2014 Suzuki Alto State Of The Art?
2014 Suzuki Alto Review
The term micro-car implies a vehicle that is cheap to own, but short on creature comforts. A low price and lack of luxury however, shouldn’t mean poor engineering. The 2014 Suzuki Alto is economical and Spartan, with a handful of design traits that leave us wondering whether the engineers ever spent a day cruising around in their own product.
Naturally, a mirco-car comes equipped with a tiny engine, and in the case of the 2014 Suzuki Alto, you’ll find a 1.0-litre petrol. The single litre is shared among 3-cylinders, and is equipped with variable value timing, producing 67bhp and 90Nm maximum torque at 4,800rpm. Those figures sound skimpy, but the Alto is a lean 855kg, allowing it to do the 0-60mph sprint in 13.5 seconds before topping out at 96mph. If you want to be more adept at eating while driving, you can also order your 2014 Suzuki Alto with the optional four-speed automatic transmission – an opportunity that’s rare in the mini segment. Making a brisk u-turn to reach the next meal-in-a-sack joint shouldn’t be a problem either since the micro also has a super-tight turning radius of 4.5m, thanks to the 3500mm length and 2,360mm wheelbase. The MacPherson strut front and 3-link rigid axel suspension keep the micro on its toes, but when it comes to handling bumps in the road – it simply doesn’t.
Design and Build
Driving a toaster on wheels used to be an accepted tradeoff for compact size and efficiency. Now there are many more options available in the mini segment, and we don’t have to be subjected to driving a shapeless appliance. To create a car that stands out from the pint-sized competition, Suzuki has created a look it claims ‘exudes urban energy’. We aren’t sure what that means and frankly we don’t care, but with its huge teardrop headlights, oversize grille and sharply rising beltline, the car is unique.
Like most city cars, the 2014 Suzuki Alto is basically a two-seater with a back row suited for carrying a couple of grocery bags as opposed to human beings. A couple of those previously mentioned quirky design traits pop up after a couple of hours behind the wheel of the Alto. For instance, the C-Pillars are extremely thick, hampering parking visibility, and the boot of the car is downright frustrating. The boot opening is positioned at a bizarre angle, and to load anything you must continuously wage war with the adjustable rear shelf. In addition to these engineering miscalculations, there is an overabundance of cheap, scratchy plastic covering the interior from stem to stern.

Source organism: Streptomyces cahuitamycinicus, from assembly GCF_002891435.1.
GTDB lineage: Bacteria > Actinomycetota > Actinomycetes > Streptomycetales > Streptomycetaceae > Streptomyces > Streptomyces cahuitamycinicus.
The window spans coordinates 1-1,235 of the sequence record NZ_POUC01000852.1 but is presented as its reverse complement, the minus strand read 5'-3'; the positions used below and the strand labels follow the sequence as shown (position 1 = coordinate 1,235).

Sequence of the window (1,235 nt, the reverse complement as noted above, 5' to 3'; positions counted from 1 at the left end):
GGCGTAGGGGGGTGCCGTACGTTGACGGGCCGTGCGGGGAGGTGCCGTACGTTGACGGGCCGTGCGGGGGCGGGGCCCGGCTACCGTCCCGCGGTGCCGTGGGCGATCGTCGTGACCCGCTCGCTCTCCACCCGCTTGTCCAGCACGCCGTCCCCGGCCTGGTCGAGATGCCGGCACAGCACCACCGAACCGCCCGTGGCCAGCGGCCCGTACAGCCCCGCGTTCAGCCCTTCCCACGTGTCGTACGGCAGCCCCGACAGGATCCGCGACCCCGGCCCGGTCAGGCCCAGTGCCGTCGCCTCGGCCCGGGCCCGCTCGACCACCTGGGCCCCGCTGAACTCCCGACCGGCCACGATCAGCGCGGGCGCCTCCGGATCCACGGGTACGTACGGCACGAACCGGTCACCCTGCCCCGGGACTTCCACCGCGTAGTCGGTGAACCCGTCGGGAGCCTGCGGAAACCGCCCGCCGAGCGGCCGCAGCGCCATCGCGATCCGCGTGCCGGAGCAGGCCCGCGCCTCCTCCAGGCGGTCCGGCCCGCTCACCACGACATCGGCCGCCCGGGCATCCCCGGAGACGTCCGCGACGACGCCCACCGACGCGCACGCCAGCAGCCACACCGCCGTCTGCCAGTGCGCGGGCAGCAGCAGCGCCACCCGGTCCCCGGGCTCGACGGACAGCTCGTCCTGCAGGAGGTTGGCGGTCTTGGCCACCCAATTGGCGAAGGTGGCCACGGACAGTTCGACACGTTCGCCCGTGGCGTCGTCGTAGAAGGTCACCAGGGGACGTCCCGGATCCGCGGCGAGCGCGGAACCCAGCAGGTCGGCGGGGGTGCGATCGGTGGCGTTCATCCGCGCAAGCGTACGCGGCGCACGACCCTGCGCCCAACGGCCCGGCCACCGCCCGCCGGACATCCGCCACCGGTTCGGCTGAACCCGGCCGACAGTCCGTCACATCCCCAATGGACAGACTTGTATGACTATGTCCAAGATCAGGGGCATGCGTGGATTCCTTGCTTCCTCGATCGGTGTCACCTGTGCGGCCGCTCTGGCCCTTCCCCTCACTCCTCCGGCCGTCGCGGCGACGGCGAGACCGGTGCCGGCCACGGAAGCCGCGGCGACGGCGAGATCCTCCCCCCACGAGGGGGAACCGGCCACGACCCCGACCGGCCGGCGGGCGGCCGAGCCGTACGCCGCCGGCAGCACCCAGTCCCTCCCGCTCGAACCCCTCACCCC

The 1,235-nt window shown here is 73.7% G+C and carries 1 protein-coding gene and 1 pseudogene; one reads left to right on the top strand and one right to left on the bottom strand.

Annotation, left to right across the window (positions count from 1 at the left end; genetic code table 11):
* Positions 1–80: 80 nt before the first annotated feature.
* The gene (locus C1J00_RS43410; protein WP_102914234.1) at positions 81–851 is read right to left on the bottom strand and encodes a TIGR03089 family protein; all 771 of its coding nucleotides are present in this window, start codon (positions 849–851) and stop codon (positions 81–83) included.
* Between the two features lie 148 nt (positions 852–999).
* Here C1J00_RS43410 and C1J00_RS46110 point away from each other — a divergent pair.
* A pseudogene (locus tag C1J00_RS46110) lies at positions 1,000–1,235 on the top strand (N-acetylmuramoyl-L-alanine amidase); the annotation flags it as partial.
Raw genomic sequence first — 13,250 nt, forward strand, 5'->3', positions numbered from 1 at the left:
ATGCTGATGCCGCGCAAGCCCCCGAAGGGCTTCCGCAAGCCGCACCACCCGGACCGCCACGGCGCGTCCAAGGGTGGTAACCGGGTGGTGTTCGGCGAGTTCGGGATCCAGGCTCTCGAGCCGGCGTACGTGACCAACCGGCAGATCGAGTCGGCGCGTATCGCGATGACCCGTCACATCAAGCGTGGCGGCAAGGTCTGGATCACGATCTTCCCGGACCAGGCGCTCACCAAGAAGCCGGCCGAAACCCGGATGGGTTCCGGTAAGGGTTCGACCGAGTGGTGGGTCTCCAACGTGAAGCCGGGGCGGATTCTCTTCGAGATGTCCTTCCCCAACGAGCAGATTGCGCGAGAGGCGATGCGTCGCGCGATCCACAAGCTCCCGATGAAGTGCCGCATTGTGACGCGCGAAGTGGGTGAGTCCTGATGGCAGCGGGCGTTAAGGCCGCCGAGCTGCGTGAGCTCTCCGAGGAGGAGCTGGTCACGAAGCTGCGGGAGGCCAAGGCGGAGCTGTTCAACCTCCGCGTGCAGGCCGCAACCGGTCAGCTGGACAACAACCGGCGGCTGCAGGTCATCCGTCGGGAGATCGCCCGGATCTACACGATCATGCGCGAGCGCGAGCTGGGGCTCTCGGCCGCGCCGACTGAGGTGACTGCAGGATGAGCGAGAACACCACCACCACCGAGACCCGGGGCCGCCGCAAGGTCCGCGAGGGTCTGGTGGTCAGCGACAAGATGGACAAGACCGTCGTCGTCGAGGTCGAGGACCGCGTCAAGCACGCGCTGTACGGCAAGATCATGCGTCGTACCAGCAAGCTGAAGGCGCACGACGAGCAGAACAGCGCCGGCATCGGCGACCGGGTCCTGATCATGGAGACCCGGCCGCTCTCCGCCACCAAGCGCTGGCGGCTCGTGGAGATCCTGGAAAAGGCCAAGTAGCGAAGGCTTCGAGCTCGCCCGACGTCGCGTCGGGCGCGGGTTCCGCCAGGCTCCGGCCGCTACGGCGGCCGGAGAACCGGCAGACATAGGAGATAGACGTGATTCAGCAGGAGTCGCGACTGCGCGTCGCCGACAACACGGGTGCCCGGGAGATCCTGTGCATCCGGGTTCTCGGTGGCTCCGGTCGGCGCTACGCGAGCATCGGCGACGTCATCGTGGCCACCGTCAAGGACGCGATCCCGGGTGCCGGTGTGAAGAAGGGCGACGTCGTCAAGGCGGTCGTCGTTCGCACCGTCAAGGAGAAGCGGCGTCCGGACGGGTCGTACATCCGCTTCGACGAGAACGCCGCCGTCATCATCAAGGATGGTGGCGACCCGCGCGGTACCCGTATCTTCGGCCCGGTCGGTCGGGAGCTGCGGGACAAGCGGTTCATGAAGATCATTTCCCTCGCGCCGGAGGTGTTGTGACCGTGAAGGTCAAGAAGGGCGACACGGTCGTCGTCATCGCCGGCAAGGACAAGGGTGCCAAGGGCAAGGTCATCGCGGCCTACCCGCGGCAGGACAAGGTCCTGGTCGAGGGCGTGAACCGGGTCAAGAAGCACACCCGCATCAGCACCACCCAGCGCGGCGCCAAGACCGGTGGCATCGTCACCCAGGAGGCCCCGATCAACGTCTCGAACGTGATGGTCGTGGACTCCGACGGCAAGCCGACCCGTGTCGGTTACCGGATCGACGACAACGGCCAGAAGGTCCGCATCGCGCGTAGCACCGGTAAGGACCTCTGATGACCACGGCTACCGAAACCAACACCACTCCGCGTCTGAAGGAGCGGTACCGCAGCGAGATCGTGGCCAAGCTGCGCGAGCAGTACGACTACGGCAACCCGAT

Market and Model
Elaborate infotainment systems and heated seats with massage capability are not options on the 2014 Suzuki Alto – you get what you get. The car is priced around £7,000, and although it doesn’t offer a menagerie of optional bling, it is well-appointed from a safety perspective with a full complement of crumple zones and impact-absorbing structures. Front side and curtain airbags are available, as is ESP stability control.
Cost of Ownership
The 2014 Suzuki Alto is cheap to own, and we mean really cheap. The 1.0-litre petrol engine rings out 65.7mpg on the combined cycle along with emissions of 99g/km. If you opt for the auto transmission the numbers drop a little with 53mpg and 118g/km emissions.
The 2014 Suzuki Alto has two things going for it – it’s cheap to purchase and economical to own. Beyond that it doesn’t have a lot of perks, but if the bottom line is all you’re concerned with, and you don’t mind a battle every time you access the boot or try to look over your shoulder while parking, this may be the car for you. Do you currently drive a Suzuki Alto or possibly considering buying or leasing one? What do you think of our Suzuki Alto review? Let us know in the comments.
What do you think of the 2014 Suzuki Alto
Andrew has been in the motor trade for over 20 years. What he enjoys most about his job is the team spirit and the dedication of his work colleagues. He also appreciates the teams input in the improvement of the company.
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